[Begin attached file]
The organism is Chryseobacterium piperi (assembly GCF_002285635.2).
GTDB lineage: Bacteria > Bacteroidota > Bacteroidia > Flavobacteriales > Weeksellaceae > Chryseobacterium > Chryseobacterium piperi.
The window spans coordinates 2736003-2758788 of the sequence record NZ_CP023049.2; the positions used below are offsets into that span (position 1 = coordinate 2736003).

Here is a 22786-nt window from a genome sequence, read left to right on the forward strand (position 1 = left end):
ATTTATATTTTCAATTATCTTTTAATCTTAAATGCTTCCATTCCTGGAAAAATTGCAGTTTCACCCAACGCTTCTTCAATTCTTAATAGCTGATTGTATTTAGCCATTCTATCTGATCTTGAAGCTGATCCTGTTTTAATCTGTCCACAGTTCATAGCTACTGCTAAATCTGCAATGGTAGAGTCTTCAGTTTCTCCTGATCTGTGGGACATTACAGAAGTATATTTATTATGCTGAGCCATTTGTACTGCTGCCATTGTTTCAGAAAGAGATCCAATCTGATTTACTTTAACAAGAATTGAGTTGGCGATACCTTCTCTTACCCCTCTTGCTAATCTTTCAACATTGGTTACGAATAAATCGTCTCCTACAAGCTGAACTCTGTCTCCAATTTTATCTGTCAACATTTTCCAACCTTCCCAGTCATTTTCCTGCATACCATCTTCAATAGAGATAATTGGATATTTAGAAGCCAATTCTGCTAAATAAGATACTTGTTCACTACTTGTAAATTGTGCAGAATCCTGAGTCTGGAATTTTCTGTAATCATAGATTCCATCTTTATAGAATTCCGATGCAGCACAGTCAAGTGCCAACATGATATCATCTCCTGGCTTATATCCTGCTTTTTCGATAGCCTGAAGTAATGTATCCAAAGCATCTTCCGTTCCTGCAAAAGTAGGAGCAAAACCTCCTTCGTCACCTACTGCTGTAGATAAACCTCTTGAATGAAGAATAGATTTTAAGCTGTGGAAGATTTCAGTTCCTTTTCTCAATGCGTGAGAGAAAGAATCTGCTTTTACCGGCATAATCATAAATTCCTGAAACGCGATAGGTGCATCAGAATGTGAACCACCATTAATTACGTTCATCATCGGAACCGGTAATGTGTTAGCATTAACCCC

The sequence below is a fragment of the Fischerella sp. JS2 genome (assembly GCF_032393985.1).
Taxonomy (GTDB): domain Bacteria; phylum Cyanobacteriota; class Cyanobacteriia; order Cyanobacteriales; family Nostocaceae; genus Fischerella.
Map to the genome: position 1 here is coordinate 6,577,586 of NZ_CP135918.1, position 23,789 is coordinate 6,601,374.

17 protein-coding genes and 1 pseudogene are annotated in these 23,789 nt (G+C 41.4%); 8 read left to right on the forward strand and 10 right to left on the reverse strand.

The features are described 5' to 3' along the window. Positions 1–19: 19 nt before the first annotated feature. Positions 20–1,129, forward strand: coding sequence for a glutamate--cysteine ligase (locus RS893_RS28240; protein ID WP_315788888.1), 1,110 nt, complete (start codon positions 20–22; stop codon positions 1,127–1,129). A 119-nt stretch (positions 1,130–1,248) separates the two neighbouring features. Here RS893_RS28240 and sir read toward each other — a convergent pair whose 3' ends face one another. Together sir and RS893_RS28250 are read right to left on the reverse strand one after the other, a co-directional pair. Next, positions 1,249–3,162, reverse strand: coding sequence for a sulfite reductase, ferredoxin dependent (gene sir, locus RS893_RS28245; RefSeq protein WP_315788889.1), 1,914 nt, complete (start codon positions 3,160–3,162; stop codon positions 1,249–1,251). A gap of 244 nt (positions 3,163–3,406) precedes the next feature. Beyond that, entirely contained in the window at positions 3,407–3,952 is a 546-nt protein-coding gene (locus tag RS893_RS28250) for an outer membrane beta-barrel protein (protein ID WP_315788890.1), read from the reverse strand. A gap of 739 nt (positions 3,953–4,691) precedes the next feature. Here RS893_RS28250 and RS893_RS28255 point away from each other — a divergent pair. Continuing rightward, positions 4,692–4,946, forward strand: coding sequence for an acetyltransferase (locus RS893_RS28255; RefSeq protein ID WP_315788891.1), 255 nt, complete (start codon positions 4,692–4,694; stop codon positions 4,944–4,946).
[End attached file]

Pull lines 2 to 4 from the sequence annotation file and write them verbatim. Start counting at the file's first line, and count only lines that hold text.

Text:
GTDB lineage: Bacteria > Bacteroidota > Bacteroidia > Flavobacteriales > Weeksellaceae > Chryseobacterium > Chryseobacterium piperi.
The window spans coordinates 2736003-2758788 of the sequence record NZ_CP023049.2; the positions used below are offsets into that span (position 1 = coordinate 2736003).

Here is a 22786-nt window from a genome sequence, read left to right on the forward strand (position 1 = left end):